Walk to a place in public. Lie down for ten seconds on the ground, somewhere that doesn’t make sense. Get up and walk away normally. Once you are out of site of where you laid down, look at someone who didn’t see you do so. Think about what you’ve just gotten away with doing that they don’t know about.
This weeks walk was most striking to me because of how transgressive it felt. Leaving my apartment to walk somewhere and find something felt like a very odd thing to do. It felt like I was cheating somehow, because I wasn’t sure where I was going or how long I would be gone, or even what exactly I would be doing when I got to where I was going. I was also once again walking at night, so the idea of closely exploring anything in public felt like it would be performative by virtue of how odd it would appear to any viewers.
As I walked I looked for whatever the “architectural development” would turn out to be. I passed a giant walled off school that’s being built near me, but it felt too soon. Though I did feel it’s isolation from the population that surrounds it manifested by it’s walls. That was pretty strong. It’s a private elementary school with a 40k+ tuition fee, a block away from the second largest housing projects in the city. The construction site is walled off by a solid fence of eight foot high green plywood, topped with razor wire.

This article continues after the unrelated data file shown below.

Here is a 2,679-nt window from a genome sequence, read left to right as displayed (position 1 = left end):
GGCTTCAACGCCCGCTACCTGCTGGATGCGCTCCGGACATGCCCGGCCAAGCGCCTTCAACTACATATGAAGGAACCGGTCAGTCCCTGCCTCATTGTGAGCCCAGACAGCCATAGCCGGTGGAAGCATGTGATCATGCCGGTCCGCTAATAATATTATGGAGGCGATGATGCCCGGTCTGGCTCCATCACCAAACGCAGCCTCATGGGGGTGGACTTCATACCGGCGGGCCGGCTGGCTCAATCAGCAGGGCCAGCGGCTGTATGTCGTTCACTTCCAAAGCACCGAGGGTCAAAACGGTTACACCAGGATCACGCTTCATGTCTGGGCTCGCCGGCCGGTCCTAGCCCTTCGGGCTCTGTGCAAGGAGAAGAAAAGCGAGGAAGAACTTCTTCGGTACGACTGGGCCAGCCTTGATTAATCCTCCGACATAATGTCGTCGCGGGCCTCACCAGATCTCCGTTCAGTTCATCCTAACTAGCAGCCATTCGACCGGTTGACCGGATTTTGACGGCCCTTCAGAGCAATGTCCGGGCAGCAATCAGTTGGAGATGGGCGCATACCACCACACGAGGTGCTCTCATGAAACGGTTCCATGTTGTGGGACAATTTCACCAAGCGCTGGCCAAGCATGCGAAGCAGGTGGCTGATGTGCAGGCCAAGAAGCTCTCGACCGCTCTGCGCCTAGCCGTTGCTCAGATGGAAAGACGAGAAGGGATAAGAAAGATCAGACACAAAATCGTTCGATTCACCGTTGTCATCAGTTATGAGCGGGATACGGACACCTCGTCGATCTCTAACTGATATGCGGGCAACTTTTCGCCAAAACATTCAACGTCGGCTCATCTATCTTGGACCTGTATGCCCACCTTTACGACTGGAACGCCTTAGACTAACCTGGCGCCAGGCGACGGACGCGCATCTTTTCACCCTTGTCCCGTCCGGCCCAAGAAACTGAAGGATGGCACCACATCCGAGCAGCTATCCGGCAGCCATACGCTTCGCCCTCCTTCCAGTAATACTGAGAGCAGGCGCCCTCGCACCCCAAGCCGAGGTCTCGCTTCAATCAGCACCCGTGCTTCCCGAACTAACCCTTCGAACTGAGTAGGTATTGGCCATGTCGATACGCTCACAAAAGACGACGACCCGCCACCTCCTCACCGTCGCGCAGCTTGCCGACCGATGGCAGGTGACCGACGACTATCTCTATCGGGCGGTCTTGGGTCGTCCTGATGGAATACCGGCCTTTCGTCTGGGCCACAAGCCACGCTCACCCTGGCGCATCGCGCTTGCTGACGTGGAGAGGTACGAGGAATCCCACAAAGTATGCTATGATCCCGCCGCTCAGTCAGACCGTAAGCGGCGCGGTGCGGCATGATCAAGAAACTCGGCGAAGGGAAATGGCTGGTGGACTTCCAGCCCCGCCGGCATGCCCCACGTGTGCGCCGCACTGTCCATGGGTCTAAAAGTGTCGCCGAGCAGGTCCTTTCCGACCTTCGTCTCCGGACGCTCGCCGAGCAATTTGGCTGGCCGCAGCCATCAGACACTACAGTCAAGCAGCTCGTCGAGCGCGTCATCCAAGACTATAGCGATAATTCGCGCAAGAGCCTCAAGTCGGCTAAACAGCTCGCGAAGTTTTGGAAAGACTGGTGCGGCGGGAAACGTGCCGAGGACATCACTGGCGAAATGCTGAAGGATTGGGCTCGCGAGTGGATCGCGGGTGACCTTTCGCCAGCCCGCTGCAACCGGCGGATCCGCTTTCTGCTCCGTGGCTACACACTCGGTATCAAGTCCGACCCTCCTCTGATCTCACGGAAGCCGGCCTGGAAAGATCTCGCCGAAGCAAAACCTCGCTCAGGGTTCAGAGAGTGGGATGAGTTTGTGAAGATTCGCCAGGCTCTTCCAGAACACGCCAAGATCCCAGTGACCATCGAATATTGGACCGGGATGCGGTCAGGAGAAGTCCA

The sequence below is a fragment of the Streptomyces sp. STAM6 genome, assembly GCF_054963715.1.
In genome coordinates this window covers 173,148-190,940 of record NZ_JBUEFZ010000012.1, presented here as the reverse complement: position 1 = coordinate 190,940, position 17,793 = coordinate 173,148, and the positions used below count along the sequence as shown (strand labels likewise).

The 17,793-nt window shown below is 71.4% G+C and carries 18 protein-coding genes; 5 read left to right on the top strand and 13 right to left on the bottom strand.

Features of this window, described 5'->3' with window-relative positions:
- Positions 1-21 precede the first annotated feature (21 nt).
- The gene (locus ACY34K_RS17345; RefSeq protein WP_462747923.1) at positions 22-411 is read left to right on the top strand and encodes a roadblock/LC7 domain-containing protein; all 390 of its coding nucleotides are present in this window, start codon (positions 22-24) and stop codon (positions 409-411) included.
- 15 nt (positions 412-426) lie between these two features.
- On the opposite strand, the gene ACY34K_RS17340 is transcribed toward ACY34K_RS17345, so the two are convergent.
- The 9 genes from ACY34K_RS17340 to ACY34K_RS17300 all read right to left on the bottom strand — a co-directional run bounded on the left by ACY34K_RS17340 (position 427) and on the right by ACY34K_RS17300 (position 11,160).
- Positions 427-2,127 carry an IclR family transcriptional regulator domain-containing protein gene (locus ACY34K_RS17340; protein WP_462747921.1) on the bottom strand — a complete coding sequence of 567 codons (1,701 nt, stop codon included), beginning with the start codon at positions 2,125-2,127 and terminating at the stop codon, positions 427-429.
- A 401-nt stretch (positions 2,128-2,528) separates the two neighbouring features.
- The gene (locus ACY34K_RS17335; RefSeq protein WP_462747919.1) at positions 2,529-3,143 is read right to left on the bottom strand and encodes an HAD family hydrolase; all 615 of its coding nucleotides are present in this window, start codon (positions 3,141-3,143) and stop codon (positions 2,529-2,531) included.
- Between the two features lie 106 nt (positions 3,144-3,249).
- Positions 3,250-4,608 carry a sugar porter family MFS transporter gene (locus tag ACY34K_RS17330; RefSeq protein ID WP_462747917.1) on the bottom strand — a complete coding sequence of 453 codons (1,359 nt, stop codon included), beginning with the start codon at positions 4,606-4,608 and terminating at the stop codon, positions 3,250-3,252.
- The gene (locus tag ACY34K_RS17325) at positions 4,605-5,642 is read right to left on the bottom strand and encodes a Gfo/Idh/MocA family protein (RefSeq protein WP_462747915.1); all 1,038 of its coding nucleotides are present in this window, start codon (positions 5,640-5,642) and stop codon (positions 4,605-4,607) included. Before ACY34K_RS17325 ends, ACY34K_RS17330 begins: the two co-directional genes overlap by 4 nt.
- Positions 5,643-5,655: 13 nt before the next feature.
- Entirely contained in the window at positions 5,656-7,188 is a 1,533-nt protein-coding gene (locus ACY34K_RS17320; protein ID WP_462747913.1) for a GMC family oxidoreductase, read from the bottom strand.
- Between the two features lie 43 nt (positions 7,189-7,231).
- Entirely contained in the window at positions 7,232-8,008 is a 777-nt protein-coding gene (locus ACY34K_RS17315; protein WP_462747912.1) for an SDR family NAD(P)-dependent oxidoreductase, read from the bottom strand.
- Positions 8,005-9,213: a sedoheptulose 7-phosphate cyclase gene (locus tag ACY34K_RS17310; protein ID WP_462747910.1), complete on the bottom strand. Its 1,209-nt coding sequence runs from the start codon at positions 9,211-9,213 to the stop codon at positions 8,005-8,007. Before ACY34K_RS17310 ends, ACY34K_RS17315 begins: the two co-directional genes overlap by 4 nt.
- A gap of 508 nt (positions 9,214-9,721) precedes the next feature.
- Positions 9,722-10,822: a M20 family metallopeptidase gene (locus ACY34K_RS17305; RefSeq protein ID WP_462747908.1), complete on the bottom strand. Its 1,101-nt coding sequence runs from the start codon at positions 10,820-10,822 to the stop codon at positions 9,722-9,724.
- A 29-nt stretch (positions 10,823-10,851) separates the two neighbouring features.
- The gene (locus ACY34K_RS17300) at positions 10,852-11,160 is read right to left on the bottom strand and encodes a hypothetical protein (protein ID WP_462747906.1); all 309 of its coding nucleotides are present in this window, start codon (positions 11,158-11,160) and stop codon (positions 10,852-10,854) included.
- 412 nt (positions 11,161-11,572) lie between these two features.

I passed several other areas of new construction, but they were all walled off or guarded to keep the riff raff out. Finally, just as I knew I would, I saw it. It was on the ground. A spot of pavement that had recently been dug up. While it might not have been what the authors of the assignment meant by Architectural development, it was certainly a development in the architecture of the city, and it was new, with seams and plenty of texture.
I started by walking around the edge of it, and studied it’s shape. Rectilinear. The new asphalt was floating on the old, surfing on a rip tide of electric dreams. I noticed the coins embedded in the new processed black oil earth coating. Con Edison, 14. I felt the clatter of the jack hammers and the pressure of the steam roller. The white on black helped safely convey 11 people during my interaction with the ground. The buzz of power lines hemmed and hawed under my feet. When I had walked it, studied it, felt it’s textures with my hands and bandaged fingers, I knew there was only one more thing to do. I laid my head to rest on the pillow of the street, and the vibrating pulse of the city raced through the earth and into my veins.
I felt like the readings this week were all sort of swirling around one of the central tenets of my life right now. I teach people how to construct things with their hands and various tools. This requires two distinct forms of knowledge. One of them is very cerebral, and one of them is entirely kinesthetic. Both of them are valid and real forms of knowledge.